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The resilience of yeast

I’ve been thinking about a bière de garde for awhile, and finally got around to putting together my starter this last weekend. I’ve had a vial of wlp072 in my fridge for awhile, and dug it out and checked the date. Expired June 2016. Well poop. No sense in just tossing it out, so I dumped it in the starter and hoped for the best.

No activity Saturday, no activity Sunday. No activity Monday morning, so I figured she was a goner. I bought a new vial today, should be here Wednesday. So I get home, and go figure. Starting to show signs of life. Oh well, I’ll add the new vial to the starter and hopefully have enough yeast to brew this weekend.

Point of this post? Don’t give up on your yeast, it might just surprise you with its resilience! Just count on stepping up a few times if you have a culture this old…

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Funny you post this. Last weekend I brewed and found a pack of US-05 dated 12/2010. I thought I have nothing to lose and pitched it in a starter in the evening. Woke up the next day to clearly visible activity. Couldn’t believe it. Started right up!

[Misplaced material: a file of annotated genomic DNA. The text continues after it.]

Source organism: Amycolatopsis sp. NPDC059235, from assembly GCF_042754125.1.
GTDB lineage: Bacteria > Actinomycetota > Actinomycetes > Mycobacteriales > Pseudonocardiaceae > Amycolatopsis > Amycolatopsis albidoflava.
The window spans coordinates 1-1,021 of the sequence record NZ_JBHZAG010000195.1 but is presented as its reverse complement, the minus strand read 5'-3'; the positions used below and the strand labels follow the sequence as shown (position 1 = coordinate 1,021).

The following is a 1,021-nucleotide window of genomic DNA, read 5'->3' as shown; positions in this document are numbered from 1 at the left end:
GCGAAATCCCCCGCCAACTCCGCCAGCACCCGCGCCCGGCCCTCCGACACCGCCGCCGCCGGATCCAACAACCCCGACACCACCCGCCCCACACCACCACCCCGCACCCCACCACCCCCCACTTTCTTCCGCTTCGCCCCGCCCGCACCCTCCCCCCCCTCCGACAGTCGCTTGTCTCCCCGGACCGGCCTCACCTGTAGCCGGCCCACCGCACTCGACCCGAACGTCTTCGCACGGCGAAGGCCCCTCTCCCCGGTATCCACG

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Yeah, I’ve been proving this to myself, many times over. I find that under a nice beer cap and kept very chilly, I’ve had mine start up after 6 months. I haven’t gone past 5th generation, yet, with the first fresh yeast, built up and saved a portion, you can go for quite some time before you need to say good bye to the exhausted little buggars…Sneezles61

Hell I have a lager yeast I’m on 6 or 7 generations hasn’t failed yet started it 2 yrs ago. I don’t always brew with it so sometimes it sit 4 months or more. This bock I have going it started percolating overnight and after 7 days it’s just starting to slow. 34/70@49

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Thanks Brew Cat, no I don’t feel all alone with the way my yeast is being treated, or should I say neglect… Sneezles61

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